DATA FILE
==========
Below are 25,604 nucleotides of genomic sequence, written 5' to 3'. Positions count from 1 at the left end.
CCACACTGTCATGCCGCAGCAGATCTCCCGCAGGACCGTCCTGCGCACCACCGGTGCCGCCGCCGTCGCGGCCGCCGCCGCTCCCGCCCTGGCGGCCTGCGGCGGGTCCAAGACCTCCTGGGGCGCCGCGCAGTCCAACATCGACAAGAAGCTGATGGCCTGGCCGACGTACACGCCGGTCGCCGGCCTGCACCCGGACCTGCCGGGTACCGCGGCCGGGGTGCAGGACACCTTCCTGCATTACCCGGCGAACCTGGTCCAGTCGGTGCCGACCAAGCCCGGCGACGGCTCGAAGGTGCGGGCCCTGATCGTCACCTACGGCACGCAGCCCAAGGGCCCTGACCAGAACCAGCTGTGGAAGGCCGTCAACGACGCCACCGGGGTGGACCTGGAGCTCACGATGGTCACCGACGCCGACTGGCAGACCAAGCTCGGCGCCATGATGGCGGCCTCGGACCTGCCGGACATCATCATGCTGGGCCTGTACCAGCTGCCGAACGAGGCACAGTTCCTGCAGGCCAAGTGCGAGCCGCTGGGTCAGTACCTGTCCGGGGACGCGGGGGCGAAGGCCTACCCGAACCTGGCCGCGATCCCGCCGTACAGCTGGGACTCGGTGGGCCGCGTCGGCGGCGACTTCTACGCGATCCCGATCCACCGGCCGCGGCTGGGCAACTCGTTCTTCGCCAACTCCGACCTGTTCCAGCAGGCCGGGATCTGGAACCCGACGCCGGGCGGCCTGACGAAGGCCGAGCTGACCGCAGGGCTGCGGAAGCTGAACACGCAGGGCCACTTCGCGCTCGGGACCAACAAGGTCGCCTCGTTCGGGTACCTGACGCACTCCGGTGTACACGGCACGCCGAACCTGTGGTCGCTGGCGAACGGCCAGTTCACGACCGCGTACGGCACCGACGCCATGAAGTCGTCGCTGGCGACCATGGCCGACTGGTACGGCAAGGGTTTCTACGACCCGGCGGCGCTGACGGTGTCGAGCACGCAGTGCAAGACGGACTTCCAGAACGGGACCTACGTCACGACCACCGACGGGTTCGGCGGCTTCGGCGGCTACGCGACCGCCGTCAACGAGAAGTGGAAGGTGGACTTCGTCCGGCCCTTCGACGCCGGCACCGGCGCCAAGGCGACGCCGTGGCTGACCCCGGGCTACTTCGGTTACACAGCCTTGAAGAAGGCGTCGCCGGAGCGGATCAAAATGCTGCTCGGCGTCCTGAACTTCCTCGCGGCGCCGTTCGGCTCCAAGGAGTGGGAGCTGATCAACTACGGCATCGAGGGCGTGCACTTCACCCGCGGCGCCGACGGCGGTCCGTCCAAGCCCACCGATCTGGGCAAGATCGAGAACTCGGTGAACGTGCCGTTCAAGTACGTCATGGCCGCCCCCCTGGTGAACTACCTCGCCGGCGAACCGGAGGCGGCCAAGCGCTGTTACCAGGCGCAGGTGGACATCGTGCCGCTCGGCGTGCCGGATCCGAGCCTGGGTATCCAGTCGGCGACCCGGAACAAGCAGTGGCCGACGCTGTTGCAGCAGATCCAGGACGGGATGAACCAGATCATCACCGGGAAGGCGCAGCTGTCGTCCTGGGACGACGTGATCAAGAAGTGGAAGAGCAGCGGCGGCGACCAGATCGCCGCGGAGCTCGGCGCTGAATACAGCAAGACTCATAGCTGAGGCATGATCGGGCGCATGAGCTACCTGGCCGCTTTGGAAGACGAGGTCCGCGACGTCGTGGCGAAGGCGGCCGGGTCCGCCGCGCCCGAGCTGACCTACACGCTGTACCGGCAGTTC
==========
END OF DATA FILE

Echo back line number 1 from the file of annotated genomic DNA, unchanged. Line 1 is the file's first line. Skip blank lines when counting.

Below are 25,604 nucleotides of genomic sequence, written 5' to 3'. Positions count from 1 at the left end.